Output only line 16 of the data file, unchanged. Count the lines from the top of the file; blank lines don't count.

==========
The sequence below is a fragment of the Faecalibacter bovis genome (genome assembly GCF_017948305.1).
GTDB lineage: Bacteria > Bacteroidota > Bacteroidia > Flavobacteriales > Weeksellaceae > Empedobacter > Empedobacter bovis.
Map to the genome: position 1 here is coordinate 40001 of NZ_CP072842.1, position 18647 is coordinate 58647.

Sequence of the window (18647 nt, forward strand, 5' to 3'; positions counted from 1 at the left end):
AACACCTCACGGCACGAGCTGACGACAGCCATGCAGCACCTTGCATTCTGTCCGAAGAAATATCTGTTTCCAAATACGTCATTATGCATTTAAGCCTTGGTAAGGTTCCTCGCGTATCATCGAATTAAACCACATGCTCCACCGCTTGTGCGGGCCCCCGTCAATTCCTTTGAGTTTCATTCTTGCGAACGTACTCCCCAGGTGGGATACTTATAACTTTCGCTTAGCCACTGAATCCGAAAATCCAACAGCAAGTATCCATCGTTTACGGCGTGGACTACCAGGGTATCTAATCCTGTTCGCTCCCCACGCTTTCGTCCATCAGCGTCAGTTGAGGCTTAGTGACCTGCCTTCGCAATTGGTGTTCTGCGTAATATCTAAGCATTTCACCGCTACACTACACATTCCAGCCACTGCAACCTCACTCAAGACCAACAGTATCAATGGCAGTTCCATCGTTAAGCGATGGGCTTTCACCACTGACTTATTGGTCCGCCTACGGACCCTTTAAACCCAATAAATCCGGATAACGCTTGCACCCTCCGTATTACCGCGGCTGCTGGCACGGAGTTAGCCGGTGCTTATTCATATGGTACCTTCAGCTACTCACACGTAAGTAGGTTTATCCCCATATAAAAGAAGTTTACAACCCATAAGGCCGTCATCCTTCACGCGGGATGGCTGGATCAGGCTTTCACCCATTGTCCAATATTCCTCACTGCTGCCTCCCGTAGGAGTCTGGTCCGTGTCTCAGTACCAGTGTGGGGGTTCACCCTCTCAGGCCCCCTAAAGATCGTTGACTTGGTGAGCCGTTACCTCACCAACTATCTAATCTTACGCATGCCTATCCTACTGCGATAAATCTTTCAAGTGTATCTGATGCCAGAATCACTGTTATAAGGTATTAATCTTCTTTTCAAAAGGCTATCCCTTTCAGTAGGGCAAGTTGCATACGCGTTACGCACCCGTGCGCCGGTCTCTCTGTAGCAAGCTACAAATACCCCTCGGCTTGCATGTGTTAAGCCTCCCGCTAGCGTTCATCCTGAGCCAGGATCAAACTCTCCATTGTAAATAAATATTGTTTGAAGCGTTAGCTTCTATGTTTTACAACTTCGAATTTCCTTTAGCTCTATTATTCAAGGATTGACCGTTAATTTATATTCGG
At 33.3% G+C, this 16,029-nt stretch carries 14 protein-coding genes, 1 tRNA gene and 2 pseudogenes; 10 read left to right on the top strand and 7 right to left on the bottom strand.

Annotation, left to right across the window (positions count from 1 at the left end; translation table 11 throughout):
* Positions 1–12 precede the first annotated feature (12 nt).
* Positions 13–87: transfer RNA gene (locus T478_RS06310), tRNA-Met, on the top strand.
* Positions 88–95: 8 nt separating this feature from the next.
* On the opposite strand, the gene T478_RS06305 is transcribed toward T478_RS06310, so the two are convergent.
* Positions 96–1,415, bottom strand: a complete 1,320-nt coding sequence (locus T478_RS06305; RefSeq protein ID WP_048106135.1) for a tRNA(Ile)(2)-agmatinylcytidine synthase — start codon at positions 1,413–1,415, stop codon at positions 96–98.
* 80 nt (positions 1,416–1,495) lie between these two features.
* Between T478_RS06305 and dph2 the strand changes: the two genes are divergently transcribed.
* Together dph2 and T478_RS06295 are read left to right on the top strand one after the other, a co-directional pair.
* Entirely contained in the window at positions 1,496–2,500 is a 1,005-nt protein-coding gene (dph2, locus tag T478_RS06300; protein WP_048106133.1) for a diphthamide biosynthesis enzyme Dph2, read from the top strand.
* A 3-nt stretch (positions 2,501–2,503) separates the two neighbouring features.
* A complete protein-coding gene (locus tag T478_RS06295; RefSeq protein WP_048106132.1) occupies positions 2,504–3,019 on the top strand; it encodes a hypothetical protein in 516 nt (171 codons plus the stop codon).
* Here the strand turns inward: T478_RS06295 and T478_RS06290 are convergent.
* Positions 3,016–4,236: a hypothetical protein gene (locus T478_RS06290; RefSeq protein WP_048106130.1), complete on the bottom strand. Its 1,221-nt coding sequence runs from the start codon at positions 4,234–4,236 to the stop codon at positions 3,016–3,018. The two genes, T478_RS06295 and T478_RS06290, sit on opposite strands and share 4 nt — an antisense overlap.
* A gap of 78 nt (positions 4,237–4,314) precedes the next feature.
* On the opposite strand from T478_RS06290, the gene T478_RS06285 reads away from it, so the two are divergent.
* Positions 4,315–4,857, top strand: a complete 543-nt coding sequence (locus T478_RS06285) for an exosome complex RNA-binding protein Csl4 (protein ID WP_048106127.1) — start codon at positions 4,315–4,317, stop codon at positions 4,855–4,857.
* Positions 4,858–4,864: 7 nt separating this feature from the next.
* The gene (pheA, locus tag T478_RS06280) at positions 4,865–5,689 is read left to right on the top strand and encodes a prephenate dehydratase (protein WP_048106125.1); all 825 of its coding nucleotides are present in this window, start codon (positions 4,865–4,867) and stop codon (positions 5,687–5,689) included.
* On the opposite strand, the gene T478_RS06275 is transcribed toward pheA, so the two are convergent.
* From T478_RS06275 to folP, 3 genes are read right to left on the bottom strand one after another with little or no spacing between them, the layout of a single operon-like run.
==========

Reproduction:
* Entirely contained in the window at positions 1,496–2,500 is a 1,005-nt protein-coding gene (dph2, locus tag T478_RS06300; protein WP_048106133.1) for a diphthamide biosynthesis enzyme Dph2, read from the top strand.